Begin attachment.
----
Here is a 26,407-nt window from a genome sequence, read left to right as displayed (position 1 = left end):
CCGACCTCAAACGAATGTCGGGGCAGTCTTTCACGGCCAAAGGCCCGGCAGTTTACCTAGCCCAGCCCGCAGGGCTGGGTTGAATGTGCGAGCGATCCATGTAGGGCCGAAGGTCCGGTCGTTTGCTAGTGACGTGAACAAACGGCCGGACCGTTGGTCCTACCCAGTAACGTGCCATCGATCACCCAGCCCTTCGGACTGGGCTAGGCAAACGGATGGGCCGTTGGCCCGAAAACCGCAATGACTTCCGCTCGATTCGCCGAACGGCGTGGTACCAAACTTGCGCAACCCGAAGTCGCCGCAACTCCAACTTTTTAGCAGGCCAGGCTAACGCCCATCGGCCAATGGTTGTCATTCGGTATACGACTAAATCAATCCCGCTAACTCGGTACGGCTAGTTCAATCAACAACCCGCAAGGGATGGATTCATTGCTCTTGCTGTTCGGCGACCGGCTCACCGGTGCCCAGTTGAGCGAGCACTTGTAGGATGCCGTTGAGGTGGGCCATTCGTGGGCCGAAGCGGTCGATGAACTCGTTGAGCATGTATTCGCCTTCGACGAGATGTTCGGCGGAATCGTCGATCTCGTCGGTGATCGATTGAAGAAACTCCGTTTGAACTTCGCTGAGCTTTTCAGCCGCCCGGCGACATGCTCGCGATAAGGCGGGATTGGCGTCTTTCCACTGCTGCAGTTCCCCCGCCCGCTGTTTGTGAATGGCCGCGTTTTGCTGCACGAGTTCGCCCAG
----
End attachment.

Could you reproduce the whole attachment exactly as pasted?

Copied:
Here is a 26,407-nt window from a genome sequence, read left to right as displayed (position 1 = left end):
CCGACCTCAAACGAATGTCGGGGCAGTCTTTCACGGCCAAAGGCCCGGCAGTTTACCTAGCCCAGCCCGCAGGGCTGGGTTGAATGTGCGAGCGATCCATGTAGGGCCGAAGGTCCGGTCGTTTGCTAGTGACGTGAACAAACGGCCGGACCGTTGGTCCTACCCAGTAACGTGCCATCGATCACCCAGCCCTTCGGACTGGGCTAGGCAAACGGATGGGCCGTTGGCCCGAAAACCGCAATGACTTCCGCTCGATTCGCCGAACGGCGTGGTACCAAACTTGCGCAACCCGAAGTCGCCGCAACTCCAACTTTTTAGCAGGCCAGGCTAACGCCCATCGGCCAATGGTTGTCATTCGGTATACGACTAAATCAATCCCGCTAACTCGGTACGGCTAGTTCAATCAACAACCCGCAAGGGATGGATTCATTGCTCTTGCTGTTCGGCGACCGGCTCACCGGTGCCCAGTTGAGCGAGCACTTGTAGGATGCCGTTGAGGTGGGCCATTCGTGGGCCGAAGCGGTCGATGAACTCGTTGAGCATGTATTCGCCTTCGACGAGATGTTCGGCGGAATCGTCGATCTCGTCGGTGATCGATTGAAGAAACTCCGTTTGAACTTCGCTGAGCTTTTCAGCCGCCCGGCGACATGCTCGCGATAAGGCGGGATTGGCGTCTTTCCACTGCTGCAGTTCCCCCGCCCGCTGTTTGTGAATGGCCGCGTTTTGCTGCACGAGTTCGCCCAG